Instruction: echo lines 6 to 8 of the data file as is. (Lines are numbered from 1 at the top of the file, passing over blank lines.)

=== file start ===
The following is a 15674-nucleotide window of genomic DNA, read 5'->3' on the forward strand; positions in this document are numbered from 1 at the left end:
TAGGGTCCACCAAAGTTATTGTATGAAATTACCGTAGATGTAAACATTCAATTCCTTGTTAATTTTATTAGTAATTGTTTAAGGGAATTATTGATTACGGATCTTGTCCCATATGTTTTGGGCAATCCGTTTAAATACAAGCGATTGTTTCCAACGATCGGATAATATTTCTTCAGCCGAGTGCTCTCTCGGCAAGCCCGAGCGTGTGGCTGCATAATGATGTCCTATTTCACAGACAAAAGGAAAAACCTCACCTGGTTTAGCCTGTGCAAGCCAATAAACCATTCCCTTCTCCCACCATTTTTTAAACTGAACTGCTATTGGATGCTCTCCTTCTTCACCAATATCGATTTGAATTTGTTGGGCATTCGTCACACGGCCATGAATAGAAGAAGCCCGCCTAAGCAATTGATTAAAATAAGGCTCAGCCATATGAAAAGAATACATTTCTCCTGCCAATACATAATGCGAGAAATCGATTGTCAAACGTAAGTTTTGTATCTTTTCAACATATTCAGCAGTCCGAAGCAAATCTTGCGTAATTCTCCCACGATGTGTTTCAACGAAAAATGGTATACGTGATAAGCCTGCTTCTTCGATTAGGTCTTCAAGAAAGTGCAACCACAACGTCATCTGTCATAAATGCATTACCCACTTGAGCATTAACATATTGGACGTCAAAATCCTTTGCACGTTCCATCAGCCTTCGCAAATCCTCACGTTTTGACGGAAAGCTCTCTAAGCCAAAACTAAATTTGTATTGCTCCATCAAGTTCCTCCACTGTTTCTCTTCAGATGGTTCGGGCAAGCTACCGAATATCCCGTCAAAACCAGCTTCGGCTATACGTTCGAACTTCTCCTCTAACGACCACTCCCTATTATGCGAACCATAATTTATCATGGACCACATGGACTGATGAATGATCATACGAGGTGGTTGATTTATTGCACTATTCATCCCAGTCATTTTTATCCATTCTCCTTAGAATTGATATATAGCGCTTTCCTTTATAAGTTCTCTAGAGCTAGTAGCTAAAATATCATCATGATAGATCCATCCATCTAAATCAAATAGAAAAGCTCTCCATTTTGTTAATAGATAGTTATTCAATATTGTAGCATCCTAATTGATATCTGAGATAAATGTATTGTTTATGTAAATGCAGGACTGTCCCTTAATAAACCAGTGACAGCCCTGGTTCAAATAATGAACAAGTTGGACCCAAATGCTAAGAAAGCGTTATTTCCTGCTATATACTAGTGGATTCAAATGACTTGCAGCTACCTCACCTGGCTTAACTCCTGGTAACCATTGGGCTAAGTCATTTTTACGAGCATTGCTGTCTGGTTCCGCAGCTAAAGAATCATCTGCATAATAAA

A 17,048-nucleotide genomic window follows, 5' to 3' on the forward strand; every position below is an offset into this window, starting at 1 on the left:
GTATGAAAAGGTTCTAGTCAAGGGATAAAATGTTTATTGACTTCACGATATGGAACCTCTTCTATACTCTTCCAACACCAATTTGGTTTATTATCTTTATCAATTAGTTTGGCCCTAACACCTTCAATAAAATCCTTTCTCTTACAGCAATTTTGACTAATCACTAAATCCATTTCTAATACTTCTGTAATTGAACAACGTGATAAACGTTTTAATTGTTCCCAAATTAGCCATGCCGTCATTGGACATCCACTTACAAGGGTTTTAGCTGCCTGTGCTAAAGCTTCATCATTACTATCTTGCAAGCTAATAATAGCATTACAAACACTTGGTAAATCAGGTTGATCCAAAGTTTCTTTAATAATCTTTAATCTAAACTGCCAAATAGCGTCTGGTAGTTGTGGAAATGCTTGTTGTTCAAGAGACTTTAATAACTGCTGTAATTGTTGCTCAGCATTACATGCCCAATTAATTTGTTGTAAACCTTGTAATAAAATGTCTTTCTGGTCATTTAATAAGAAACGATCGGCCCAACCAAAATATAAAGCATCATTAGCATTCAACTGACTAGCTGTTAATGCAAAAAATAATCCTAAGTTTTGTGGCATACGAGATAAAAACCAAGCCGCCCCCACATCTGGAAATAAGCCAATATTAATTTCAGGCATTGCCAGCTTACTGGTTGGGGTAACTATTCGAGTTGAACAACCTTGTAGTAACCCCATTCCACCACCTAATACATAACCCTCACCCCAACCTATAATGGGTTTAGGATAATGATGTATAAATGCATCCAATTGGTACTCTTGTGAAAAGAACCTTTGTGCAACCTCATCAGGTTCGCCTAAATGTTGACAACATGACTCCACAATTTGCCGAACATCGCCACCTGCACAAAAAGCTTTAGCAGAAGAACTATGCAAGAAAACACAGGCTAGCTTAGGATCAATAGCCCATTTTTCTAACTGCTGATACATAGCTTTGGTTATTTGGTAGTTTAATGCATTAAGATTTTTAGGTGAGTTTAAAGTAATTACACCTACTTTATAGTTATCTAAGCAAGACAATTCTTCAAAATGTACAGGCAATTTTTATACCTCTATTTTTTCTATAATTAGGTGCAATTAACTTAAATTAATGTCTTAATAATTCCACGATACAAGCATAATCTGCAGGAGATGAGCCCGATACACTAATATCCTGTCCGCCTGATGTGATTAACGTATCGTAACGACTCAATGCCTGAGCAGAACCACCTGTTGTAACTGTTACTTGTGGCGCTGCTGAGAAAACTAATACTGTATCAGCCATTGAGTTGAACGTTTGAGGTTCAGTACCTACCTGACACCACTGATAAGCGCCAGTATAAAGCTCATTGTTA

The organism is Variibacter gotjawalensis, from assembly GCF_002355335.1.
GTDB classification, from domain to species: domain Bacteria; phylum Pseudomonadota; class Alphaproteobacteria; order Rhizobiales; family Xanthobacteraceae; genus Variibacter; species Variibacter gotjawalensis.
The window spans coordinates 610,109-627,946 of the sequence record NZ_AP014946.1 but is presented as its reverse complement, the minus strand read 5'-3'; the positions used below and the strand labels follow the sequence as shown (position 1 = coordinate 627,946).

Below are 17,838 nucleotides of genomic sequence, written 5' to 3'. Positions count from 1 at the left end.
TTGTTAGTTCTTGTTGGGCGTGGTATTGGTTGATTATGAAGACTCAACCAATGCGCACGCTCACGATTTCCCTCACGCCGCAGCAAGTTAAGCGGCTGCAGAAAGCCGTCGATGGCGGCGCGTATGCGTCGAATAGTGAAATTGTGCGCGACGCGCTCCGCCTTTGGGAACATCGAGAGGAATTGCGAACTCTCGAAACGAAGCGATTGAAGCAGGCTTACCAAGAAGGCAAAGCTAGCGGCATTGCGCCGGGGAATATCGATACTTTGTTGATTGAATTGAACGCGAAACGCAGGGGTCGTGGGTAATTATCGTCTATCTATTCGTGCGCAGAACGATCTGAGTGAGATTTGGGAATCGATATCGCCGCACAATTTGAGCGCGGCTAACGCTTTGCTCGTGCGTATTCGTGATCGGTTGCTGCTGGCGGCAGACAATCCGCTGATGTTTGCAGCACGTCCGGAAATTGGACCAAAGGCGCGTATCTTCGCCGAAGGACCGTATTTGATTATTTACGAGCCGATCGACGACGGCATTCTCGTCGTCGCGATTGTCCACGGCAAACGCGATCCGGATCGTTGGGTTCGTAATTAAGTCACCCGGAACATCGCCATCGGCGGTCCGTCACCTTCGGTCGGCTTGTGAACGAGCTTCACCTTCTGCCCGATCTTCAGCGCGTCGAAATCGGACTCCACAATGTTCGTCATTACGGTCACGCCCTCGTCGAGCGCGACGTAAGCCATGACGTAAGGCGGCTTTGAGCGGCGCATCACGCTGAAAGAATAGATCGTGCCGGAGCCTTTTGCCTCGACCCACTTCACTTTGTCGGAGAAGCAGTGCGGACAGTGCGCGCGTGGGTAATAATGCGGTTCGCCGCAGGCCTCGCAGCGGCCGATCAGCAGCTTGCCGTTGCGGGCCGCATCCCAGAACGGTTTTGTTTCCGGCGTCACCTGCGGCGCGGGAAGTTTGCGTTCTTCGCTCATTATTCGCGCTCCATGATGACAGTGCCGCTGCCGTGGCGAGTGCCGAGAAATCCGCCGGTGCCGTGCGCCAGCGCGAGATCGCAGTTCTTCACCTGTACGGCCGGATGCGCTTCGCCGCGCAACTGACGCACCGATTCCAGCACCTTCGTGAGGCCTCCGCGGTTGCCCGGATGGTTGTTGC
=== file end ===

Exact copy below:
GTDB classification, from domain to species: domain Bacteria; phylum Pseudomonadota; class Alphaproteobacteria; order Rhizobiales; family Xanthobacteraceae; genus Variibacter; species Variibacter gotjawalensis.
The window spans coordinates 610,109-627,946 of the sequence record NZ_AP014946.1 but is presented as its reverse complement, the minus strand read 5'-3'; the positions used below and the strand labels follow the sequence as shown (position 1 = coordinate 627,946).

Below are 17,838 nucleotides of genomic sequence, written 5' to 3'. Positions count from 1 at the left end.